So what is mediating these changes in cognitive performance? McNay et al think it has to do, at least in part, with glucose transporters. In the brain, we usually think of GluTs 1 and 3, which are NOT regulated by insulin (you’ll see why this is relevant in a second) and always present, allowing the brain to get a steady supply of glucose. Their data show that after previous hypoglycemic episodes, both mRNA and protein levels of these GluTs are increased and hence the brain really is as if it’s getting extra shots of glucose. [There are other changes – in synaptic function, for instance – that parallel the interaction between acute glucose level and history of hypoglycemia in modulating cognitive function, but this is complex enough just thinking about glucose!]

Now, in addition to GluTs 1 and 3, some parts of the brain – including the hippocampus – also express GluT4: a transporter that’s regulated by insulin. Most people think of GLUT4 as being present in the body, where insulin signaling moves it to the cell membrane and allows your cells to take up glucose. But the presence of GluT4 in the brain suggested that insulin itself could be modulating how glucose is utilized in the brain, independent of cognitive activity or other signals: that turns out to be exactly the case, and – moreover – insulin signalling is a key part of hippocampal memory processes; if it’s blocked, the rats can’t do memory tasks at all. Conversely, give the rat extra insulin – like you might have when you need to remember the location of those tasty berries you just ate – and hippocampal function is enhanced. But that enhancement is prevented if GluT4 is blocked. All of this is yet one more reason to go to the gym: both rats and humans with impaired insulin sensitivity – the condition underlying type II diabetes – show cognitive impairments that McNay and others have shown are likely directly caused by that insulin resistance.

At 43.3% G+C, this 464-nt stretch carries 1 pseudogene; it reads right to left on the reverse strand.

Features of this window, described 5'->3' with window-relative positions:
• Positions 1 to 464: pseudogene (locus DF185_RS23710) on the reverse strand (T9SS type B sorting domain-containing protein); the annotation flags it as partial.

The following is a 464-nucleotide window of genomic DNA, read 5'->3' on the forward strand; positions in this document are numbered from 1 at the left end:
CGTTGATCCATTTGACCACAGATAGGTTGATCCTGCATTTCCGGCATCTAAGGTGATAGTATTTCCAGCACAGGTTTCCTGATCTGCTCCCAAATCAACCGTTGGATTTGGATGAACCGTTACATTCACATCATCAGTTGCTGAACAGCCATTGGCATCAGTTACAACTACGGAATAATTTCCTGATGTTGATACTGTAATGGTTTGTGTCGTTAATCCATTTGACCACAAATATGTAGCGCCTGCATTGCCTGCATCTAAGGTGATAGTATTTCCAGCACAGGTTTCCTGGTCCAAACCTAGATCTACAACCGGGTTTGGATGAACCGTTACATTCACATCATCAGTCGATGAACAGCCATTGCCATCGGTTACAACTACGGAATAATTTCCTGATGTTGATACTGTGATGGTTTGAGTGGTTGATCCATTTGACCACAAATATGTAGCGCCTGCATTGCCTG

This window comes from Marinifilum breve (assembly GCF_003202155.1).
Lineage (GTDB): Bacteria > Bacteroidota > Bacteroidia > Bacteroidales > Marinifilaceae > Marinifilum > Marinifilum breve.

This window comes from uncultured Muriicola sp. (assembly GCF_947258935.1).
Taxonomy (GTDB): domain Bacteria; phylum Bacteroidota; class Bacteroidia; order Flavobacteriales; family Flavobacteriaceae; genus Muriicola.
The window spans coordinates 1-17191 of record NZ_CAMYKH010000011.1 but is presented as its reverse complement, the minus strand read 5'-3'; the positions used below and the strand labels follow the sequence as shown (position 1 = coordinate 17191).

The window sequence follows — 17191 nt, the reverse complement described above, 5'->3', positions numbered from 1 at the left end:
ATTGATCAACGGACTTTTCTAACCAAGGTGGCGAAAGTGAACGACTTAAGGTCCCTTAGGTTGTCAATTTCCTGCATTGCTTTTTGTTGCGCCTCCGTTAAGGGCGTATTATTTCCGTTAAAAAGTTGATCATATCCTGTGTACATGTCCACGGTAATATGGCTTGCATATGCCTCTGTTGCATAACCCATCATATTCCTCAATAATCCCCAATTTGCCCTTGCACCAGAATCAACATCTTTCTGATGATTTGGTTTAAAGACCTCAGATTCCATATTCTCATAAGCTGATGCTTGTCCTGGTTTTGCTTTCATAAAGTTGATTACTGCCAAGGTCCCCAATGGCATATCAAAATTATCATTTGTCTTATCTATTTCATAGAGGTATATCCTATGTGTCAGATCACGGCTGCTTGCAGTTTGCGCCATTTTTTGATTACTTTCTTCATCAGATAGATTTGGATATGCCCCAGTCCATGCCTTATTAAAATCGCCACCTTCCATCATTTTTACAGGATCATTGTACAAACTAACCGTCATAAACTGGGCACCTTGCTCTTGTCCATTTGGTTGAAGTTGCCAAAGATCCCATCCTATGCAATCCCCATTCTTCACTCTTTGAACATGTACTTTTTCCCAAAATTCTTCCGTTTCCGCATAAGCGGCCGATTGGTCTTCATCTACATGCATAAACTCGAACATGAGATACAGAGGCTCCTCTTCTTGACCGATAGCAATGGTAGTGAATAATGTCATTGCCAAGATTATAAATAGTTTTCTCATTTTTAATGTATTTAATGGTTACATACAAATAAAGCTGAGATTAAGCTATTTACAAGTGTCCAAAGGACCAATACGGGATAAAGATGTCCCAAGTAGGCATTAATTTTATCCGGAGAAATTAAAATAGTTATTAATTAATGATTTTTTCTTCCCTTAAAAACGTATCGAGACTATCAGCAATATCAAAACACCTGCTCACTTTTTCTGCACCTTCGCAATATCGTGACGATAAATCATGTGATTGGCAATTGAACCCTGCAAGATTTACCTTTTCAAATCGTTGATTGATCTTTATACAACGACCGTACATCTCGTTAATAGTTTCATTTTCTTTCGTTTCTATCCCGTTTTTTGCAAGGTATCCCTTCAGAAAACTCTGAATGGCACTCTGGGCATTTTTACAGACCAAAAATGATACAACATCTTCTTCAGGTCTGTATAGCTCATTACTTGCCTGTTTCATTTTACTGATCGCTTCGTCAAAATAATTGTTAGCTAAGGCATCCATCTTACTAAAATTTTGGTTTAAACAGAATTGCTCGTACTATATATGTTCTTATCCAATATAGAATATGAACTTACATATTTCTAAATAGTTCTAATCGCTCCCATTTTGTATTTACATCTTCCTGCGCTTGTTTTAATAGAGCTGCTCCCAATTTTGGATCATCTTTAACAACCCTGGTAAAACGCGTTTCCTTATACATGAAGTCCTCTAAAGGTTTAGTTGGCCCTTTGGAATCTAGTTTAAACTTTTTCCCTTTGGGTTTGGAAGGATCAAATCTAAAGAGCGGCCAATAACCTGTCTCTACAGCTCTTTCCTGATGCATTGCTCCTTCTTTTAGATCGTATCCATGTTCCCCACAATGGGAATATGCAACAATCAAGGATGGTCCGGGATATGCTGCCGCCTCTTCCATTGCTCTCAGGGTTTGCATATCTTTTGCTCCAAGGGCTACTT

And here we get even more complicated. Here we get into beta amyloids. I’m sure you’ve all heard of those. They are associated with the development of Alzheimer’s. And now, it looks like they are also associated with glucose utilization. Previous studies have shown that beta amyloid precursor levels might increase after chronic hypoglycemia, and glucose use in the brain decreases during Alzheimer’s. So does beta amyloid have anything to do with this system? With cognitive performance and with brain glucose levels? It looks like that’s the case. McNay et al. showed data that repeated hypoglycemia modelled after that experienced by Type I diabetic patients led to marked brain amyloid accumulation; and separately, they showed that after delivery of oligomeric amyloid to the hippocampus, glucose utilization actually went down – accompanied by memory impairment – and there was ALSO a decrease in hippocampal GluT4 movement to the cell membrane.

Based on these data, McNay et al propose an interaction. Under normal conditions, insulin helps regulate cognitive function by increasing GluT4 translocation in the brain, allowing for more glucose transport during times of cognitive challenge. But when there’s amyloid around, the amyloid decreases GluT4 movement (likely via direct blockade of insulin receptiors)and stops the insulin effect, impairing cognitive function. Of course, this is all preliminary, and we’ll have to find it in humans, but understanding the interactions between metabolism, cognitive function, and markers of cognitive decline can help us learn more about both about normal cognitive function and about problems like diabetes and Alzheimer’s.

Scicurious About the Author: Scicurious is a PhD in Physiology, and is currently a postdoc in biomedical research. She loves the brain. And so should you. Follow on Twitter @Scicurious.

The views expressed are those of the author and are not necessarily those of Scientific American.